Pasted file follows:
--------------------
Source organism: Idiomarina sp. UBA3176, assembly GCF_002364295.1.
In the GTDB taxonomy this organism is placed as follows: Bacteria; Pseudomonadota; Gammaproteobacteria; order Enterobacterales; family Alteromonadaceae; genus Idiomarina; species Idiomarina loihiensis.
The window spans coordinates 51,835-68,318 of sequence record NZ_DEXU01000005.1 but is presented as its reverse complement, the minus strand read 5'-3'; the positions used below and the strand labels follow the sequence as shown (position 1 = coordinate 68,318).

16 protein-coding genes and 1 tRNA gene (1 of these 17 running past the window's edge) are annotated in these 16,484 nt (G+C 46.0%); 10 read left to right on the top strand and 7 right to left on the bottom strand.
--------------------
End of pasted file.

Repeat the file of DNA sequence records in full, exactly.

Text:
Source organism: Idiomarina sp. UBA3176, assembly GCF_002364295.1.
In the GTDB taxonomy this organism is placed as follows: Bacteria; Pseudomonadota; Gammaproteobacteria; order Enterobacterales; family Alteromonadaceae; genus Idiomarina; species Idiomarina loihiensis.
The window spans coordinates 51,835-68,318 of sequence record NZ_DEXU01000005.1 but is presented as its reverse complement, the minus strand read 5'-3'; the positions used below and the strand labels follow the sequence as shown (position 1 = coordinate 68,318).

16 protein-coding genes and 1 tRNA gene (1 of these 17 running past the window's edge) are annotated in these 16,484 nt (G+C 46.0%); 10 read left to right on the top strand and 7 right to left on the bottom strand.